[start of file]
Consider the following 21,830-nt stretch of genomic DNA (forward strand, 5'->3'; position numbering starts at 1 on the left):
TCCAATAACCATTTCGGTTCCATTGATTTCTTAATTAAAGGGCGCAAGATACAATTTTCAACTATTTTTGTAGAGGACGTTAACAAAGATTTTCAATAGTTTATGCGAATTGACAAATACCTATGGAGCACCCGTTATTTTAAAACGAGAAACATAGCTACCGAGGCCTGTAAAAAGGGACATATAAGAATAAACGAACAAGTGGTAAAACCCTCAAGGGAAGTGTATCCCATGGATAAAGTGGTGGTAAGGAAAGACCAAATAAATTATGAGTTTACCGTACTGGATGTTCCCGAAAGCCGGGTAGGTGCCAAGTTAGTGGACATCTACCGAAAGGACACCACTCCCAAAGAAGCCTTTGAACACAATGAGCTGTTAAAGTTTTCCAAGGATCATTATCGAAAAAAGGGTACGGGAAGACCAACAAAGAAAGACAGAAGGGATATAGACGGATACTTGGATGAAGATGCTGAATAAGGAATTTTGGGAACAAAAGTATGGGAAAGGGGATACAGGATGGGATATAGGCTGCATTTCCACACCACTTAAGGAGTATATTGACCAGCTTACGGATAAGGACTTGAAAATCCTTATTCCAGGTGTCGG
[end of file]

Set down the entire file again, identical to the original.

Consider the following 21,830-nt stretch of genomic DNA (forward strand, 5'->3'; position numbering starts at 1 on the left):
TCCAATAACCATTTCGGTTCCATTGATTTCTTAATTAAAGGGCGCAAGATACAATTTTCAACTATTTTTGTAGAGGACGTTAACAAAGATTTTCAATAGTTTATGCGAATTGACAAATACCTATGGAGCACCCGTTATTTTAAAACGAGAAACATAGCTACCGAGGCCTGTAAAAAGGGACATATAAGAATAAACGAACAAGTGGTAAAACCCTCAAGGGAAGTGTATCCCATGGATAAAGTGGTGGTAAGGAAAGACCAAATAAATTATGAGTTTACCGTACTGGATGTTCCCGAAAGCCGGGTAGGTGCCAAGTTAGTGGACATCTACCGAAAGGACACCACTCCCAAAGAAGCCTTTGAACACAATGAGCTGTTAAAGTTTTCCAAGGATCATTATCGAAAAAAGGGTACGGGAAGACCAACAAAGAAAGACAGAAGGGATATAGACGGATACTTGGATGAAGATGCTGAATAAGGAATTTTGGGAACAAAAGTATGGGAAAGGGGATACAGGATGGGATATAGGCTGCATTTCCACACCACTTAAGGAGTATATTGACCAGCTTACGGATAAGGACTTGAAAATCCTTATTCCAGGTGTCGG